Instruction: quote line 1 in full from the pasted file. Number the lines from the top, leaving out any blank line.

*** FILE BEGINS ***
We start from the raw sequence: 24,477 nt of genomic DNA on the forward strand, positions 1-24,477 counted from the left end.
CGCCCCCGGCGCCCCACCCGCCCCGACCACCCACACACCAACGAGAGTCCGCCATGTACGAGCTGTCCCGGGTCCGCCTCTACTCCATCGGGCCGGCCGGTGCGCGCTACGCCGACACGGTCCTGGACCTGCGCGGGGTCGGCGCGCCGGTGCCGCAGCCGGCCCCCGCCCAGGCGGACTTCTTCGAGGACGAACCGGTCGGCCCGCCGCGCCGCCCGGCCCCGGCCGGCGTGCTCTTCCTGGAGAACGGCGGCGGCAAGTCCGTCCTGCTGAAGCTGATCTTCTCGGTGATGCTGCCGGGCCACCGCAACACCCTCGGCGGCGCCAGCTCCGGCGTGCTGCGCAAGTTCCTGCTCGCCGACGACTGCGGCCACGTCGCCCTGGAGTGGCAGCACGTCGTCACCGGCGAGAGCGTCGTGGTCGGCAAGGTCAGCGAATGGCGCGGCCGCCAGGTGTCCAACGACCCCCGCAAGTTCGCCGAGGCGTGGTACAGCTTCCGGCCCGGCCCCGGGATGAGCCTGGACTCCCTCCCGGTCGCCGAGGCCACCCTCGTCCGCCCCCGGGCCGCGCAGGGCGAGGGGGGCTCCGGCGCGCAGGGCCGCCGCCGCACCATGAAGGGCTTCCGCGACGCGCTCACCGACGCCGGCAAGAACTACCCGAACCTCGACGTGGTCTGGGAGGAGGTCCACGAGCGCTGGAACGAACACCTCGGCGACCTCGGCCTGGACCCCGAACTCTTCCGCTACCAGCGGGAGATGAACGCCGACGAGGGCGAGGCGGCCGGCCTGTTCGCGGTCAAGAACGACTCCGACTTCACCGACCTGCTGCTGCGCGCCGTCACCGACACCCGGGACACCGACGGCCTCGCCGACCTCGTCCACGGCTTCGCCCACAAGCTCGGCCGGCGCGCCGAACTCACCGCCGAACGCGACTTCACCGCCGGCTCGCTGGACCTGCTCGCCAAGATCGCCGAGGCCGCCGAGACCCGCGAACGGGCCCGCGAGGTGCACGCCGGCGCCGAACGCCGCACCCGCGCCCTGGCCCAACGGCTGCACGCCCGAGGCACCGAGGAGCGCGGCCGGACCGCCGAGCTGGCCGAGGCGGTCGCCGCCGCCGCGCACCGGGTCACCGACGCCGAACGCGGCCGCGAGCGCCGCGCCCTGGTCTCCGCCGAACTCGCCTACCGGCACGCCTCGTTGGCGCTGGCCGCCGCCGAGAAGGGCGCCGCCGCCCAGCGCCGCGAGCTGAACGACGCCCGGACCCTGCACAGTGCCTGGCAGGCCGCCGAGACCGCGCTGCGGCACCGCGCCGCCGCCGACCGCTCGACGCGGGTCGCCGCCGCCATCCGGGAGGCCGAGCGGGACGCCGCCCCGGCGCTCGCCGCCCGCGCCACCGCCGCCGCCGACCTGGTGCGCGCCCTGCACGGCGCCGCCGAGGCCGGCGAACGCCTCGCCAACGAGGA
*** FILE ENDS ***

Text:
We start from the raw sequence: 24,477 nt of genomic DNA on the forward strand, positions 1-24,477 counted from the left end.